N.J. Appellate Court Rules in Favor of Grandparents Receiving Visitation Following Adoption by Family Members
SteveK July 5th, 2011
In J.M.S. v. J.W., the Superior Court of New Jersey, Appellate Division, recently concluded that the Adoption Act, does not bar grandparents from seeking visitation under the grandparent visitation statute. The trial court judge relied heavily on the case of In re Adoption of a Child by W.P., 163 N.J. 158 (2000). The Appellate Court distinguished this case from W.P. because W.P. addressed the issue of grandparent visitation in the context of a non-relative adoption. In this case, the children had been adopted by other relatives.
Plaintiffs in this appeal are the paternal grandparents of J.W., born in 1999, and T.W., born in 2001. Defendants are the adoptive parents and are cousins of the children’s biological mother.
Beginning in or about December 2008, parents began to cut the grandparents out of the children’s lives. The parents refused to inform the grandparents of events, and then flatly denied them visits and/or access to the children. These actions were quickly followed by allegations from the grandparents that the parents were now taking poor care of the children.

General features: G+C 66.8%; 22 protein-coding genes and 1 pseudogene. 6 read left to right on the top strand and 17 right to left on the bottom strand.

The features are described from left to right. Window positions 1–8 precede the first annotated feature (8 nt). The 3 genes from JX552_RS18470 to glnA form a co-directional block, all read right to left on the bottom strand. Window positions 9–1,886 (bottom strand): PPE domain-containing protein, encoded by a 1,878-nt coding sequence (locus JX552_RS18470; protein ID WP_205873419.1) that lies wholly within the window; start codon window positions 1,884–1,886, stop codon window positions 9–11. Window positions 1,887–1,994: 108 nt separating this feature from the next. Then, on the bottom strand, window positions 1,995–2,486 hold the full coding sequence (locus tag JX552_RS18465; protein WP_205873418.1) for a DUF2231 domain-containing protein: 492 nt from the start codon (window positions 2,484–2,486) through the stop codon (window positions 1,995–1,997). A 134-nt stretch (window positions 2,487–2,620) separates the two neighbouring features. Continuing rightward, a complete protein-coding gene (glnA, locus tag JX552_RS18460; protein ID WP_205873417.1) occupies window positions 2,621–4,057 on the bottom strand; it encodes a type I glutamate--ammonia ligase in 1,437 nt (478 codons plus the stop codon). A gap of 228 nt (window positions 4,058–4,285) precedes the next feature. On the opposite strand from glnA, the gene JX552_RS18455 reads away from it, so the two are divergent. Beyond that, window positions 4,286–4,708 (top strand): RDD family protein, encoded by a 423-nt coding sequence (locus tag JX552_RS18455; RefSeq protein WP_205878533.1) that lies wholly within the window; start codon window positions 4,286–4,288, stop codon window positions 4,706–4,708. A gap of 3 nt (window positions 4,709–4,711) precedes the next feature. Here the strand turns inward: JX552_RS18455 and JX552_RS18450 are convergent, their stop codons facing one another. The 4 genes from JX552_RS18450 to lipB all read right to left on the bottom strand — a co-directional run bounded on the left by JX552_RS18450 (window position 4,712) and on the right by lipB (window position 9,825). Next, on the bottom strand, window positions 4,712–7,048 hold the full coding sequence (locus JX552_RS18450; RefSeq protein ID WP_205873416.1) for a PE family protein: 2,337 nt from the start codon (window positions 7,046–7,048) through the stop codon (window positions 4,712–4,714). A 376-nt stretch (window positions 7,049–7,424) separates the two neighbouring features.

In this appeal the plaintiffs’ requested grandparent visitation where:
(1) The grandparents had been the children’s temporary foster parents for almost two years;
(2) The children were later adopted by defendants who are related to the children’s mother; and
(3) Defendants had afforded the grandparents visitation for two years following the adoptions.
Following oral argument, the trial judge dismissed plaintiffs’ complaint for grandparent visitation, based upon the W.P. case. The grandparents appealed.
The Appellate Court concluded that the Adoption Act, N.J.S.A. 9:3-38 to -56, does not preclude these grandparents from seeking visitation under the grandparent visitation statute (N.J.S.A. 9:2-71), because the W.P. case dealt with children who were adopted by a non-relative. The Appellate Division determined that this distinction was critical and subsequently reversed the Order granting summary judgment to defendants, reinstated grandparents’ Complaint for grandparent visitation, and remanded for further proceedings.
DiFrancesco, Bateman, Coley, Yospin, Kunzman, Davis & Lehrer, PC ( http://www.dbnjlawblog.com) is a full service law firm in New Jersey which provides a broad range of legal services, including the representation of parties in matrimonial and family law matters. For additional information about the matters in this bulletin or in the firm’s family law practice please contact James Moloughney, Esq.